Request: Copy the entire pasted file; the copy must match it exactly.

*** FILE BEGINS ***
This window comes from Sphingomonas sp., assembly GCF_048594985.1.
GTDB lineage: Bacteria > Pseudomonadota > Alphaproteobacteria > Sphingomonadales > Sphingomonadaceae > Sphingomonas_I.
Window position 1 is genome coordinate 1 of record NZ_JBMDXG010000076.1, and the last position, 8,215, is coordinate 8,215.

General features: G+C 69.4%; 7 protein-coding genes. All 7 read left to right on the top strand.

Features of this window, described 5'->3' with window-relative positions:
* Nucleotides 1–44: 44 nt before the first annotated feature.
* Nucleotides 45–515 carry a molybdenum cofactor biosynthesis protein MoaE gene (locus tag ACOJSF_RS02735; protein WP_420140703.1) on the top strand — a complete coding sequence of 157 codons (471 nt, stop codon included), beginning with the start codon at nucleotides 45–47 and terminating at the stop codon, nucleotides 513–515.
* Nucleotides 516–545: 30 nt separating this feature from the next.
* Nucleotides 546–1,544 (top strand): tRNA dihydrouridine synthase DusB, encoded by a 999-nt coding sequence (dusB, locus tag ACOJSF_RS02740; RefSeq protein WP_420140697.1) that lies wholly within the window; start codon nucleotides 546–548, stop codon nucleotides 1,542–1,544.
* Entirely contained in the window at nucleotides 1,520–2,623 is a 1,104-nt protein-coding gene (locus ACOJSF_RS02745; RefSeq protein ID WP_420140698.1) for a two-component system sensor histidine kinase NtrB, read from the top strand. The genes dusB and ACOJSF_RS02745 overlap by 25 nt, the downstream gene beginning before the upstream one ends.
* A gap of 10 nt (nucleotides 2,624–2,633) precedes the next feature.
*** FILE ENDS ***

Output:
This window comes from Sphingomonas sp., assembly GCF_048594985.1.
GTDB lineage: Bacteria > Pseudomonadota > Alphaproteobacteria > Sphingomonadales > Sphingomonadaceae > Sphingomonas_I.
Window position 1 is genome coordinate 1 of record NZ_JBMDXG010000076.1, and the last position, 8,215, is coordinate 8,215.

General features: G+C 69.4%; 7 protein-coding genes. All 7 read left to right on the top strand.

Features of this window, described 5'->3' with window-relative positions:
* Nucleotides 1–44: 44 nt before the first annotated feature.
* Nucleotides 45–515 carry a molybdenum cofactor biosynthesis protein MoaE gene (locus tag ACOJSF_RS02735; protein WP_420140703.1) on the top strand — a complete coding sequence of 157 codons (471 nt, stop codon included), beginning with the start codon at nucleotides 45–47 and terminating at the stop codon, nucleotides 513–515.
* Nucleotides 516–545: 30 nt separating this feature from the next.
* Nucleotides 546–1,544 (top strand): tRNA dihydrouridine synthase DusB, encoded by a 999-nt coding sequence (dusB, locus tag ACOJSF_RS02740; RefSeq protein WP_420140697.1) that lies wholly within the window; start codon nucleotides 546–548, stop codon nucleotides 1,542–1,544.
* Entirely contained in the window at nucleotides 1,520–2,623 is a 1,104-nt protein-coding gene (locus ACOJSF_RS02745; RefSeq protein ID WP_420140698.1) for a two-component system sensor histidine kinase NtrB, read from the top strand. The genes dusB and ACOJSF_RS02745 overlap by 25 nt, the downstream gene beginning before the upstream one ends.
* A gap of 10 nt (nucleotides 2,624–2,633) precedes the next feature.